Empathy

I’ve written before that I started writing my book as an outlet for my frustrations after dealing with doctors’ hurtful attitudes for too many years. On the drive home following yet one more upsetting appointment I remember telling my daughter that we needed to find a doctor who had experienced chronic illness firsthand, because then s/he would have some empathy for a patient. That was the premise that began my book.

So imagine my surprise when I discovered the TED talk by the doctor Peter Attia: Is the obesity crisis hiding a bigger problem?

https://www.ted.com/talks/peter_attia_what_if_we_re_wrong_about_diabetes

He began the talk by explaining how he had held an insulin resistant female patient he examined in contempt because he believed it was her fault she was fat. Three years later, he suddenly gained a lot of weight for no reason, he was diagnosed with Metabolic Syndrome and became insulin resistant. That situation led him to question the relationship between obesity and insulin resistance and he became involved in researching the same. His research apparently helped him become the kind of doctor that I’ve been hoping to find for my daughter. He stated that, “I can’t afford the luxury of arrogance any more, let alone the arrogance of certainty.”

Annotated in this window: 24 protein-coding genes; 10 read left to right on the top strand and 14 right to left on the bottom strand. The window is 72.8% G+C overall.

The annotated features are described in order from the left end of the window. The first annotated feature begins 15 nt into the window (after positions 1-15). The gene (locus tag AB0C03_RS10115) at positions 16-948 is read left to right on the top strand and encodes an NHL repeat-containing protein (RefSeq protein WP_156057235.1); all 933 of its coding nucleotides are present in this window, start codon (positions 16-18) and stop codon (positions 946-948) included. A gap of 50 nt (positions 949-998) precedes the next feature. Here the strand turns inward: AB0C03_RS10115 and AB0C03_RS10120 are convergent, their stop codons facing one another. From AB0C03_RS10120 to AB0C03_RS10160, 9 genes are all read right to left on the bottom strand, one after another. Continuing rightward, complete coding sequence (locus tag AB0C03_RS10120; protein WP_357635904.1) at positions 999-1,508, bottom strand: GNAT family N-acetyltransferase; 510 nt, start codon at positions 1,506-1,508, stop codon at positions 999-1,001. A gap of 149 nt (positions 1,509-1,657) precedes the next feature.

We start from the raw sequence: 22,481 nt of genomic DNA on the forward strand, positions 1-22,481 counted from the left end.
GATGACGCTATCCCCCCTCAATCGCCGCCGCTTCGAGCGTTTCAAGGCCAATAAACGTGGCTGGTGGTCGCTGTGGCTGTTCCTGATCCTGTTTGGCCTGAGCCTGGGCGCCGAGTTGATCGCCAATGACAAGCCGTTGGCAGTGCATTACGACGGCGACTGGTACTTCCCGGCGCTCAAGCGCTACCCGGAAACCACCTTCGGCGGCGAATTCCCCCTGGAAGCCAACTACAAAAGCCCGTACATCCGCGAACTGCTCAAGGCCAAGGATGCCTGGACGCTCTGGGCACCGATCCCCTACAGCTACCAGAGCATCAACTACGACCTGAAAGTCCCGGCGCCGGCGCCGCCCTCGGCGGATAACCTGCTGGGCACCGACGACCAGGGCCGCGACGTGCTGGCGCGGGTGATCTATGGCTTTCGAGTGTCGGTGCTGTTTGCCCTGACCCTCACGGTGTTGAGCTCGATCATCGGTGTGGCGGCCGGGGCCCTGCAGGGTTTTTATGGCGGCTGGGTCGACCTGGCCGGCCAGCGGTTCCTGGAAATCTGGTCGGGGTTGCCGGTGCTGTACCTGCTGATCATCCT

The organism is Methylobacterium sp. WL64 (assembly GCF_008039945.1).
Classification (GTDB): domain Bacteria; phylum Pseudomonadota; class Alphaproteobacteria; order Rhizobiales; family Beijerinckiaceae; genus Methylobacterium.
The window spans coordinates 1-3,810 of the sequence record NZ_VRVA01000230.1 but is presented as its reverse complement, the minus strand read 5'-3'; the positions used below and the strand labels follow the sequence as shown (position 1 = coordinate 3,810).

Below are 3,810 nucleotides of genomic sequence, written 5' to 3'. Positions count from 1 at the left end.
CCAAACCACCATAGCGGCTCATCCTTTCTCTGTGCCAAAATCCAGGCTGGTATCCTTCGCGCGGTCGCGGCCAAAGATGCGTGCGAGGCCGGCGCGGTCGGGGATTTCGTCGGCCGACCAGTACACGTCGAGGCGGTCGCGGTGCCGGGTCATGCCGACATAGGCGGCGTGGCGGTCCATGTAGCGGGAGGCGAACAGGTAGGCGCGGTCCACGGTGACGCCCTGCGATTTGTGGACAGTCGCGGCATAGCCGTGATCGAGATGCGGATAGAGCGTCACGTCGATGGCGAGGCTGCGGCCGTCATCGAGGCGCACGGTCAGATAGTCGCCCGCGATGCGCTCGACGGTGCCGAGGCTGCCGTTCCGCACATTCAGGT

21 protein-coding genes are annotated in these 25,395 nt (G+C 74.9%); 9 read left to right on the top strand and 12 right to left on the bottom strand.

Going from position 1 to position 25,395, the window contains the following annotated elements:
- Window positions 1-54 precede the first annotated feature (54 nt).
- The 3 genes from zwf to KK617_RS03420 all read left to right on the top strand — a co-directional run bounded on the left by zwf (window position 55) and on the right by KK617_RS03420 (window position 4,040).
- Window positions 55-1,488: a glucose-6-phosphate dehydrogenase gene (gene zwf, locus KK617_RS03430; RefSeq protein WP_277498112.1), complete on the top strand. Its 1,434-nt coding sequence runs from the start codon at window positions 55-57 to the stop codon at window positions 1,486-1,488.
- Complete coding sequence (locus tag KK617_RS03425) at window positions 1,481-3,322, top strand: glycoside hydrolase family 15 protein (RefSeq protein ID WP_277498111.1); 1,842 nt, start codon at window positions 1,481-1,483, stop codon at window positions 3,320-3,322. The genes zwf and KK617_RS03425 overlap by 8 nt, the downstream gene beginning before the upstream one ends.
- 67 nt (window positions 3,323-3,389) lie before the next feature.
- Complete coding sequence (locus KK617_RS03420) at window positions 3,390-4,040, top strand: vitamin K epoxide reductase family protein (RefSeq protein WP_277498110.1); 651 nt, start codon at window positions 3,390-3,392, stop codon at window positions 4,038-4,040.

He also shared a dream that I wish would become a reality in the medical profession: “I dream of a day when … medical professionals shed our excess baggage and cure ourselves of new idea resistance sufficiently to go back to our original ideals—open minds and the courage to throw out yesterday’s ideas when they don’t appear to be working and the understanding that scientific truth isn’t final but constantly evolving…staying true to that path will be better for our patients and science.”

Of course I was crying at the end of the talk when he apologized to that female patient he had judged: “…As a human being I let you down. You didn’t need my judgment and my contempt. You needed my empathy and compassion and above all else you needed a doctor who was willing to consider that maybe you didn’t let the system down. Maybe the system, of which I was a part, was letting you down…”

If only more doctors would think that way.

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